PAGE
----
Independence Day seemed as good a day as any to walk the length of a road named for an American patriot. Susan and I took the Orange Line to Forest Hills and the 34 bus down Washington Street from there to the Dedham line. The bus actually said “Dedham Line” as it’s destination, but the bus driver didn’t kick everyone off where we got off so maybe it actually goes on to the other end of Dedham. So we got off the bus and walked back the way we came. Not too long into our journey we passed one of the famed Boston landmarks, a Dunkin’ Donuts franchise. We counted 9 Dunkin’ Donuts along the 8.8 mile walk which seems actually surprisingly few for Boston, especially since 2 or 3 of them while visible from Washington did not actually front the street itself. The first leg of the walk featured auto repair shops and car dealerships with a sprinkling of strip malls. Yet parts of the walk felt surprisingly rural. Off Washington were some barely-paved dead end streets with rustic wood frame houses and part of the street is framed by the wilds of Stony Brook State Reservation.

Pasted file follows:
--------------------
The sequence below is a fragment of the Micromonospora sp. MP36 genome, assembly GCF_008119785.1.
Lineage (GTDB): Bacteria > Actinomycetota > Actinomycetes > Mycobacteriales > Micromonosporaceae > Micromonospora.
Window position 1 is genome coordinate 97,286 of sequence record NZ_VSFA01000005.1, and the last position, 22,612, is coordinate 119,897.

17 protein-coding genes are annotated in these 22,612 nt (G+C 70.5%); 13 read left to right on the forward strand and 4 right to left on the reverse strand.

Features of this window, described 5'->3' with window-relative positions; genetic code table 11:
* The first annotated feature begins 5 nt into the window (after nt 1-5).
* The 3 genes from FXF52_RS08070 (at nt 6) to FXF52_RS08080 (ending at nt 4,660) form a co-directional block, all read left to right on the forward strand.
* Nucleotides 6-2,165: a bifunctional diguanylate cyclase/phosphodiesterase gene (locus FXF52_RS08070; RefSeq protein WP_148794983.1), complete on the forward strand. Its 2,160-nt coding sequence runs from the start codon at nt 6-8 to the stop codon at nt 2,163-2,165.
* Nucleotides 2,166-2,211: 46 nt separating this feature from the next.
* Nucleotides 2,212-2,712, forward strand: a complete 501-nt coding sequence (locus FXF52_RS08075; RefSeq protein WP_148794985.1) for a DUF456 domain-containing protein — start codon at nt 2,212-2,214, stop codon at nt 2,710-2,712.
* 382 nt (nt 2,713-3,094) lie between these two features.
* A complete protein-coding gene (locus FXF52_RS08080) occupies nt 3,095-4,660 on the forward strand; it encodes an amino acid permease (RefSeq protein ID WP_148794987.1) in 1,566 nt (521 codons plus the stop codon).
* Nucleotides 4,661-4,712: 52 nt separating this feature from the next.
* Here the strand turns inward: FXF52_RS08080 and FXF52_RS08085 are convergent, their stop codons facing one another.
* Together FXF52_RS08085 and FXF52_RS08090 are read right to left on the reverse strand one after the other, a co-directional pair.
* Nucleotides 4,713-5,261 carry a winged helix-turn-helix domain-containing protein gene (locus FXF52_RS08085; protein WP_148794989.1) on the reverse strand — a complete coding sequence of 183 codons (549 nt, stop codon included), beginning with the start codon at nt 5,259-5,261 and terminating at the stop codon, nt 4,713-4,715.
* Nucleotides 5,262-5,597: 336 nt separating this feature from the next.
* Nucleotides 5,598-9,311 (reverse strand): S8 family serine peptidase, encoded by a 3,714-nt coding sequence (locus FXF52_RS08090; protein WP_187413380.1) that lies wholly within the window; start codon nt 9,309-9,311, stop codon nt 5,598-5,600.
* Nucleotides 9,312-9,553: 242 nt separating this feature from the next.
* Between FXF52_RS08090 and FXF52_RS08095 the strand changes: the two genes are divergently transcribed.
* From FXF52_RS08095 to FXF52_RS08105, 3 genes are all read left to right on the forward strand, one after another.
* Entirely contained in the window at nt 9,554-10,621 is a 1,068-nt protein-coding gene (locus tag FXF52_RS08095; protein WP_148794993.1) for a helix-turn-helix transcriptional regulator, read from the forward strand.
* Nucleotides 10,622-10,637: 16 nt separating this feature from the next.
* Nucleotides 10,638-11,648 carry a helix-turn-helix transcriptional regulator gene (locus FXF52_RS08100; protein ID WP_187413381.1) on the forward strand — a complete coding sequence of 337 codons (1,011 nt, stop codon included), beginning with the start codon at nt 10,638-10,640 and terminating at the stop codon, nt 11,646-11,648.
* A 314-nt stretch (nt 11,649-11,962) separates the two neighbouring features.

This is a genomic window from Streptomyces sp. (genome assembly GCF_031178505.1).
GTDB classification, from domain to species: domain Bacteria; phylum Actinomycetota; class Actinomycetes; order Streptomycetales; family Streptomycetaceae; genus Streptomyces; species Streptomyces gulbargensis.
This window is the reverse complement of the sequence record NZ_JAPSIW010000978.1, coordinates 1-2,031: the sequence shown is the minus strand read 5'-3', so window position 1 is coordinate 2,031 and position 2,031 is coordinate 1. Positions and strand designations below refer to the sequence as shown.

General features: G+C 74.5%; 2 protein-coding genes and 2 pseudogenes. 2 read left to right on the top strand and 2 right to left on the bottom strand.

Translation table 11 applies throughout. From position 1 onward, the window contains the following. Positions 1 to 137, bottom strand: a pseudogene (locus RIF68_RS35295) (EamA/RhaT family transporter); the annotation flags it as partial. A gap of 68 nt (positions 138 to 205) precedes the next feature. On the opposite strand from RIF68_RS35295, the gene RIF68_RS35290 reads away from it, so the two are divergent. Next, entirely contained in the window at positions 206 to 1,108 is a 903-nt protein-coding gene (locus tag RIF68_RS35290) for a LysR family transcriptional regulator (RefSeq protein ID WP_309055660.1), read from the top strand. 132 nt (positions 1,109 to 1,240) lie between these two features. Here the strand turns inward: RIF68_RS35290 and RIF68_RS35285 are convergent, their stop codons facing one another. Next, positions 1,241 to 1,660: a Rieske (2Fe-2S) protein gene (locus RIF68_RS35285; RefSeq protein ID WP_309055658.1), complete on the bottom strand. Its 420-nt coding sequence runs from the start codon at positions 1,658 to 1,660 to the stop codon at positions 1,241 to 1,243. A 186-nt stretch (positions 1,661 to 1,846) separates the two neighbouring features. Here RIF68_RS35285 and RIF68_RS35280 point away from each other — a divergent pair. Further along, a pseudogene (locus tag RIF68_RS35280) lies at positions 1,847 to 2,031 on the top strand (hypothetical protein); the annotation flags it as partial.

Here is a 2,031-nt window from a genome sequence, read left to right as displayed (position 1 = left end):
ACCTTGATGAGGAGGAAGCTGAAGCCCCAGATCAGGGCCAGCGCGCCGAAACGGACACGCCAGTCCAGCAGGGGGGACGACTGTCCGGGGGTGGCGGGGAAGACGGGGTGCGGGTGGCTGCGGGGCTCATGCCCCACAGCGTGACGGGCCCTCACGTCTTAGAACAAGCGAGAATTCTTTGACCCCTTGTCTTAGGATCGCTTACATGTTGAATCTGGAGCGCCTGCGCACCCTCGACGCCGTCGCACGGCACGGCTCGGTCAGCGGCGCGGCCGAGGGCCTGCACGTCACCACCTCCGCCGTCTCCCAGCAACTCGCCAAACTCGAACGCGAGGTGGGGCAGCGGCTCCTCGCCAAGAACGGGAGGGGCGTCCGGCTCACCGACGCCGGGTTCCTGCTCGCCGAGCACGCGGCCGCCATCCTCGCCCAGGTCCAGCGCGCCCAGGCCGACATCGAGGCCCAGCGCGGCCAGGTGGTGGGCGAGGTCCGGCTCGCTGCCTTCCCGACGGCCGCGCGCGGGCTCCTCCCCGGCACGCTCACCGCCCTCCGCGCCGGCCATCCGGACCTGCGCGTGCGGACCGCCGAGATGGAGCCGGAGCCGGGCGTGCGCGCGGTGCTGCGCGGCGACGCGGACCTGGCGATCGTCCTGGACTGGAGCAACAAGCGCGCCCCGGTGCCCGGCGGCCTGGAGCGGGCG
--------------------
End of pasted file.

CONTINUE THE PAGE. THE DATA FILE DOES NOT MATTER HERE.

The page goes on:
Entering Roslindale we passed children playing on a large inflatable water slide on their driveway. A friendly neighbor greeted us and asked about our plans for the Fourth. Many Bostonians seemed to spend the day doing home repairs such as painting and bricklaying as opposed to the traditional Independence Day grilling. Descending a hill we had our first view of Boston’s skyline in the distance. At Roslindale Square we stopped for very satisfying slices of pizza, properly spiced with a crispy crust. The pizza joint mysteriously has an autographed photo of Ty Cobb. Further along we came upon the Puritan Ice Cream factory but could not figure out where to buy some ice cream, if the general public can actually get some there.